"Paton's reward comes after a win," Archer wrote. "If Jason Taylor can take a piece of the scouting report and end up with a sack, or if Jay Fiedler knows what a cornerback can or can't do, leading to a touchdown pass, then Paton has done his job."

4. Paton helped Minnesota acquire 22 Pro Bowl players through draft, free agency and trades

In 2007, Paton made his move to Minnesota, reuniting with Spielman, who had been named the Vikings' vice president of player personnel in 2006.

That season started an impressive run in which Paton helped Minnesota acquire 22 Pro Bowl players — 15 through the draft, four as free agent signings, two as college free agent signings and one via trade.

Those 15 drafted players have totaled 33 Pro Bowl selections in their careers. The Vikings' most recent Pro Bowl draft pick is wide receiver Justin Jefferson, who set a new NFL rookie receiving record in 2020 with 1,400 yards.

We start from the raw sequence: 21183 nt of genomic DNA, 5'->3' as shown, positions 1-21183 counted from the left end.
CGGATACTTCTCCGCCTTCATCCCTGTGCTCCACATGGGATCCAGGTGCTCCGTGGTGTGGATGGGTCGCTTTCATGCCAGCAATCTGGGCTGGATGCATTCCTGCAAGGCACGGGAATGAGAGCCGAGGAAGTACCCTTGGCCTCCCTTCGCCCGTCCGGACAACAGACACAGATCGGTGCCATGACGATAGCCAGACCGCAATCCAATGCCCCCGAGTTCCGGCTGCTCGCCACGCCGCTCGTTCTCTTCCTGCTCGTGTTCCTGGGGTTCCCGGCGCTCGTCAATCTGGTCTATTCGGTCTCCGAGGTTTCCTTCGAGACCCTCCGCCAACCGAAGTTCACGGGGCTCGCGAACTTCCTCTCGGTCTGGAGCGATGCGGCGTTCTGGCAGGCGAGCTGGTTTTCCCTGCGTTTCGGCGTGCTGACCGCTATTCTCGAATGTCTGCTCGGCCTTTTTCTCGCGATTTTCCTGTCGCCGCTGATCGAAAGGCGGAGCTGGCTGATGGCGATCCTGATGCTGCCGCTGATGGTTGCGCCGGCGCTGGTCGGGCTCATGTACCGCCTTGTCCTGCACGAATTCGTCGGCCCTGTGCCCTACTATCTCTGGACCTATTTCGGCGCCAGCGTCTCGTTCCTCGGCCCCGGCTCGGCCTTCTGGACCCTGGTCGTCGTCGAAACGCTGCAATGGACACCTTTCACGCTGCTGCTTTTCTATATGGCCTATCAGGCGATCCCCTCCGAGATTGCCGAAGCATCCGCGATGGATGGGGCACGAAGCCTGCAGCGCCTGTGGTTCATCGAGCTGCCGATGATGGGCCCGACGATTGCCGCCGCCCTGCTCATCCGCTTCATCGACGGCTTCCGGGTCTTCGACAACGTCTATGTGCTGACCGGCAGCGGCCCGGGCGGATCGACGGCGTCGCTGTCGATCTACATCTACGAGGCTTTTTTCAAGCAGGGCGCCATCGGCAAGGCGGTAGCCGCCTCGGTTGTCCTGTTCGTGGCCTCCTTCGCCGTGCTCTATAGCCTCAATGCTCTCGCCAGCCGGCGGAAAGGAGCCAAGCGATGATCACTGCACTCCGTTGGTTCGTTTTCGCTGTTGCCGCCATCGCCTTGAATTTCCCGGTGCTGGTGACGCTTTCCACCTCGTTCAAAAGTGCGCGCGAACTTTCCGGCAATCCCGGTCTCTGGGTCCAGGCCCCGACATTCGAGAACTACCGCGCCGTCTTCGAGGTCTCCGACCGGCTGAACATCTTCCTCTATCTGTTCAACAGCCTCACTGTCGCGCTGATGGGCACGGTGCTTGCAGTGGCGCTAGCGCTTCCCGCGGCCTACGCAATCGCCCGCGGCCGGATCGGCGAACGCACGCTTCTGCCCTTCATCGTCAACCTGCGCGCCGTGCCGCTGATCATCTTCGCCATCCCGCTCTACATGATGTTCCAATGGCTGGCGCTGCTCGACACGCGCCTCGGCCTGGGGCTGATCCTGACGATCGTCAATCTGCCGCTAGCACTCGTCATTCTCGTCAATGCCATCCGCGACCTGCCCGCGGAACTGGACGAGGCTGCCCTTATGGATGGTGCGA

Two of Minnesota's top pro personnel moves came in 2008 and 2009, when they traded for star pass rusher Jared Allen and Hall of Fame quarterback Brett Favre. Those two moves helped the Vikings get to the 2009 NFC Championship.

Eight years later, Paton and the Vikings got back to that point after a magical run with quarterback Case Keenum. But the strength of the team was its defense, which led the NFL in scoring and total defense and had five players selected to the Pro Bowl. The Vikings also saw former CFA Adam Thielen make the league's all-star game for the first time that year.

5. This is Paton's first general manager job

What's most surprising about the decision isn't that Paton got the job; it's that he hadn't been hired as a GM before. But it's not for a lack of opportunities.

"Paton has been selective with GM openings over the years," the Star Tribune’s Ben Goessling wrote recently.

According to Goessling, Paton was a finalist for the Rams' job in 2012, turned down four interview requests over the next two years, met with two teams in 2017, declined two more interviews in 2017 and 2019 and the withdrew from consideration for the GM opening in Cleveland in 2020.

Before accepting the job with the Broncos, Paton also interviewed with the Lions.